Clotted haemodialysis accesses can spontaneously recanalise following a failed thrombectomy and subsequent abandonment, a retrospective review of 3,137 mechanical thrombectomy procedures has found. The study was presented at the 2021 meeting of the Society of Interventional Radiology (SIR; 20–26 March, online).
Using data on 11,266 haemodialysis access interventions over a 19-year interval, the review identified a subset of 246 failed thrombectomies and found that 14 underwent recanalisation—including seven that did so spontaneously, without requiring additional secondary procedures.
According to Ansar Vance, the review’s corresponding author and an assistant professor of interventional radiology at Penn Medicine, University of Pennsylvania Health System (Philadelphia, USA), the phenomenon of spontaneous recanalisation has the potential to prevent thrombectomy patients needing a new, and unnecessary, surgical access.
The group found that there is existing literature demonstrating spontaneous recanalisation of intracranial or lower extremity arteries, but none specifically for thrombectomies performed on arteriovenous fistulae and grafts.
While 2,891 (92.2%) of the 3,137 thrombectomy procedures were completed successfully, the remaining 246 were identified as having failed, and been abandoned, due to no further attempted thrombectomy procedures being planned.
A retrospective analysis of these cases, which included 99 native fistulae, 120 grafts, nine hybrid access types, and 18 procedures without documented access details, found that 14—5.7% of the total failures—demonstrated recanalisation.
This enabled access to the blood vessel to be salvaged, even after a previous failed thrombectomy and resulting access abandonment. The review found a common feature that all 14 accesses exhibited a trace amount of blood flow beyond the site of arterial anastomosis at the time of the failed thrombectomy.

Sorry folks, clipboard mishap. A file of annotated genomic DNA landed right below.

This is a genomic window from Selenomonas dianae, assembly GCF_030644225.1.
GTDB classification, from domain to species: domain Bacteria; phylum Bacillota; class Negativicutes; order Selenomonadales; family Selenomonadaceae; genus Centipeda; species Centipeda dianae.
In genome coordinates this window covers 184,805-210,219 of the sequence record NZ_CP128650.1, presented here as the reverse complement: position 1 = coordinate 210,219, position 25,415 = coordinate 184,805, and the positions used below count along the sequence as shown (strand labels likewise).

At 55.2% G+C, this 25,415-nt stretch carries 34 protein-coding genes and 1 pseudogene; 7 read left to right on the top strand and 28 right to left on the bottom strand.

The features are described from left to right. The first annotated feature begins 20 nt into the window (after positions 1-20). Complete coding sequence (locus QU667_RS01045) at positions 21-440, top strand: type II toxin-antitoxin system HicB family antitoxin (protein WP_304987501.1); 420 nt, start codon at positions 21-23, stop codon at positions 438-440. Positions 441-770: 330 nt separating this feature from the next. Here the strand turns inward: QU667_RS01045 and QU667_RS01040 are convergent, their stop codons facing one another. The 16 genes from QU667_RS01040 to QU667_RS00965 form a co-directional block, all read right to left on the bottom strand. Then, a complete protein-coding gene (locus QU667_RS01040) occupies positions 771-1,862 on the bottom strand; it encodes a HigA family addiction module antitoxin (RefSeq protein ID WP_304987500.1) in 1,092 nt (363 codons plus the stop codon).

“We found that the time it took to see spontaneous recanalisation varied, from a couple of weeks to a couple of months,” Vance added.
“The majority of cases were found by physicians during follow-up visits or during haemodialysis sessions. It may also be a good idea to mention the possibility to the patients as well, as they usually know better than anyone else what their accesses feel like. If they are able to detect progression or improvement of a signal in their access, they may be able to aid in salvage.”
The review also found that all 14 salvaged accesses were successfully used for haemodialysis within 30 days after the recanalisation had taken place.
Seven of these cases demonstrated a capacity for spontaneous recanalisation, meaning additional intervention was not required beforehand, while seven patients did require secondary procedures to maintain access function—including three repeat thrombectomies with angioplasty, one thrombectomy followed by a stent, one angioplasty alone, and one with angioplasty followed by a stent.
“With a trace amount of flow restored in an abandoned access, we hypothesise that the patients’ endogenous plasmin plays a key role in spontaneous recanalisation,” Vance added.
“The cohort only includes 14 patients at this time so it is difficult to make a determination as to how long we should await the possibility of this phenomenon prior to planning a new access for these patients. Given the findings, we think it is certainly an important discussion to be had with the interventionalists, surgeons, and nephrologists involved in the patients’ care to avoid rushing into placing a new access.”
While the review concluded that spontaneous recanalisation can occur in clotted haemodialysis accesses, it also stated that further evidence of this phenomenon is needed to determine if an observation period of catheter haemodialysis is warranted in the subset of patients showing trace blood flow beyond the site of anastomosis following a failed thrombectomy.